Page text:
Vejlerne Nature Reserve

(Limited to 50 people)
Bus Departs Lake Auditorium at 8:00
Bus Returns to Lake Auditorium at 16:00

This tour will visit the Vejlerne Nature Reserve, one of the largest (5,600 ha) remaining wetlands in Denmark. The site features extensive Phragmites marshes and wet meadows and is ideal habitat for many important bird species, including bittern. Like most wetlands in Denmark the hydrology is carefully managed and the current character reflects an extensive history of different human management practices. Restoration and protection of ecological values are the current goals of what originally was two shallow saltwater fjords, but is now a mosaic of different salinities, having been artificially isolated from the adjacent Limfjord in the 1870s.

Additional information can be found at: http://www.avjf.dk/avjnf/qr-eng-vejlerne/

Sludge Treatment Reed Beds Systems (STRBs)

(Limited to 50 people)
Bus Departs from Lake Auditorium at 7:00
Bus Returns to Lake Auditorium at 17:30

This tour will highlight three Danish Sludge Treatment Reed Beds Systems: Two systems (Helsinge and Kallerup) which have been operational for more than two decades, and therefore provide insight into long-term management and performance, a new system established in 2018 (Pårup) which treats sludge from more than 10 WWTP.  Helsinge STRB has a capacity of 630 tonnes dry solids (DS) per year and consists of 10 basins, each having an area of 1,050 m2 at the filter surface and a maximum area loading rate of 60 kg DS/m2/year. In 2015 four more basins were established to achieve a strategy with an area load of 45 kg SD/m2/year and emptying one basin per year. A 800 m2 stockpile area covered by a greenhouse roof for post treatment of the sludge residue from the STRB basins before recycling was established in 2013. Kallerup STRB is a combined STRB and stormwater treatment system established in 1996 with a capacity of 240 tonnes DS per year. It consists of eight basins, each having a surface area of 500 m2 and a maximum area loading rate of 60 kg DS/m2/year. In 2003 two more basins were established to accommodate the climate change induced increased rain laoding. Pårup has a capacity of 450 tonnes DS per year and consists of 10 basins, each having a surface area of 1,000 m2 and a maximum area loading rate of 45 kg DS/m2/year. This tour is sponsored by Orbicon A/S.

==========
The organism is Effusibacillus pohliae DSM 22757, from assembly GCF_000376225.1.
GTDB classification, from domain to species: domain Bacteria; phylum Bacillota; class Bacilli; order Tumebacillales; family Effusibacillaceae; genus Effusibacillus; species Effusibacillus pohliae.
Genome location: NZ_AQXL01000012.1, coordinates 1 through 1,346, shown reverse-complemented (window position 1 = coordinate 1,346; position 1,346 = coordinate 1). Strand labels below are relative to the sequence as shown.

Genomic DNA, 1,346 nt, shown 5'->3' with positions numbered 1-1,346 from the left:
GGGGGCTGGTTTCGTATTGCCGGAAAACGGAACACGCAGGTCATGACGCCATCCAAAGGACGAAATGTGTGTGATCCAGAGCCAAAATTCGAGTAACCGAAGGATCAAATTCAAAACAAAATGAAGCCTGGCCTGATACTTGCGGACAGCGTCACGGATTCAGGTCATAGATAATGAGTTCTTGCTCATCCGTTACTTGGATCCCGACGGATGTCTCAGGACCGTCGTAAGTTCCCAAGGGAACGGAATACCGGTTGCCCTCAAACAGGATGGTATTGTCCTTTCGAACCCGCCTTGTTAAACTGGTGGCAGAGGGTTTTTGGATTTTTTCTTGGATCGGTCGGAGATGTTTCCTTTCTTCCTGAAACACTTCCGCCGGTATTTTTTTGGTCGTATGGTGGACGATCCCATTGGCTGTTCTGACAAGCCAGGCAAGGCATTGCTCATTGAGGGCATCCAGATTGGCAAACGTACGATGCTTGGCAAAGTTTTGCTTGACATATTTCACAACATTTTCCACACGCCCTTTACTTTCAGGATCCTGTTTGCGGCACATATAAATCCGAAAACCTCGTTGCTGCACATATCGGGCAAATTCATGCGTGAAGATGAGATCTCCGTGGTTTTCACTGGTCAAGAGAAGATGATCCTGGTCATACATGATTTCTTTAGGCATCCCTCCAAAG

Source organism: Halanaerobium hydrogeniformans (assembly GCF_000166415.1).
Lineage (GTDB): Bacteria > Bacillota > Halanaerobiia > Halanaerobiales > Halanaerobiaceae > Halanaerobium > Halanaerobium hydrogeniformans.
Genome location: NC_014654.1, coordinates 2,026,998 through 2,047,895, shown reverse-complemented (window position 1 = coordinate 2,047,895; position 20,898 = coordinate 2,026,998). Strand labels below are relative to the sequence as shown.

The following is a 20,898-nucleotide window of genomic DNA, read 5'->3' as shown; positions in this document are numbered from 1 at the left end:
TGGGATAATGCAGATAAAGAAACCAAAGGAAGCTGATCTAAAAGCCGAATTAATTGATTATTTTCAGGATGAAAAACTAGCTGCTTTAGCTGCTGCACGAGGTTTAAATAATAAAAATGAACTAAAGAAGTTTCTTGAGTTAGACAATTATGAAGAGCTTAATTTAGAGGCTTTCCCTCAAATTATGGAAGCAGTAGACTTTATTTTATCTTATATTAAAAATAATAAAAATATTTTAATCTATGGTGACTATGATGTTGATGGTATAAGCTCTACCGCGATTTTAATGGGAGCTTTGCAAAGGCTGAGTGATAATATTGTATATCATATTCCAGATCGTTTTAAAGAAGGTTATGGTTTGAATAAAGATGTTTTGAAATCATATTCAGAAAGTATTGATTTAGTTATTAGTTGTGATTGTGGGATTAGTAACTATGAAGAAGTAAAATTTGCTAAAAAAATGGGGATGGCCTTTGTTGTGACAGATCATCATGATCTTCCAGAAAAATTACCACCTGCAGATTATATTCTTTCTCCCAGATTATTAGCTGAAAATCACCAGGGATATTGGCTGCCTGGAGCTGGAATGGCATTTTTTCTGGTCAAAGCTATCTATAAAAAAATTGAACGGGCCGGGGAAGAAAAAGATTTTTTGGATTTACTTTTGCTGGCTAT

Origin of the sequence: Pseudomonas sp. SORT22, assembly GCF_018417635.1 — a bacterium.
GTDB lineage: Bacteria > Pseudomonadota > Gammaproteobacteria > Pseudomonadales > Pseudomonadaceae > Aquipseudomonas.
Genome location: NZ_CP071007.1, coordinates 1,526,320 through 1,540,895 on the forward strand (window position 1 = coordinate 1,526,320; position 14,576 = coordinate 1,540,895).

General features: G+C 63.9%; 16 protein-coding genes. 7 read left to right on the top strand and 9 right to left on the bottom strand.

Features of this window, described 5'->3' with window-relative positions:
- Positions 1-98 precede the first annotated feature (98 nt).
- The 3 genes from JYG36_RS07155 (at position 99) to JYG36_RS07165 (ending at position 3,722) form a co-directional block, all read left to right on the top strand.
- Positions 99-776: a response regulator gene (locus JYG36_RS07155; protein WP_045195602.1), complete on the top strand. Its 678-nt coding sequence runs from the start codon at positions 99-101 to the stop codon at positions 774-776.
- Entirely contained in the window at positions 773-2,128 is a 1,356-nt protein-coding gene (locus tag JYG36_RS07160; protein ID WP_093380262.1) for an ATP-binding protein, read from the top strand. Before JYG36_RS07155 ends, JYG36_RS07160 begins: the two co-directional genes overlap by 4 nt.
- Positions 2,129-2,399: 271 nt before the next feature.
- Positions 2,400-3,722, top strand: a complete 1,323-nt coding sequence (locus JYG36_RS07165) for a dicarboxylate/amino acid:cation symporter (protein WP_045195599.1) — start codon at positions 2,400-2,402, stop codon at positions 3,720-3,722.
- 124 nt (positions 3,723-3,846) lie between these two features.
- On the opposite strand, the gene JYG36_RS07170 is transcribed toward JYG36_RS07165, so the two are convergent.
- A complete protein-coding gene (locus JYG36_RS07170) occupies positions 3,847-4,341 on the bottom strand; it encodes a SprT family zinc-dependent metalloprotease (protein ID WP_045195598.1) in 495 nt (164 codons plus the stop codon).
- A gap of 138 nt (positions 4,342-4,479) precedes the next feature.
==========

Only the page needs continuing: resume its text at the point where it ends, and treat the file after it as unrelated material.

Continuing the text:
Additional information about these three sludge treatment systems can be found at: www.orbicon.com (Expertise).

Canoe trip on River Gudenaa

(Limited to 40 people)
Bus Departs Lake Auditorium at 8:30
Bus Returns to Lake Auditorium at 16:00

This tour gives you the unique opportunity to do a 2½ hour canoe trip on River Gudenå – Denmarks longest river. We will start at Voervadsbro and sail towards Klostermølle (1½ hour). Here we will eat lunch and hear about the river management, the area’s biology and heritage. After lunch we continue our trip to Emborg Bro (1 hour) where the bus will pick us up. The trip grade is very easy and everyone can participate. It will be a relaxing trip enjoying the flora and fauna while we gently sail down the river.

Information about canoeing on River Gudenåen, inluding maps, can be found at https://en.sejladspaagudenaaen.dk/canoeskayaks/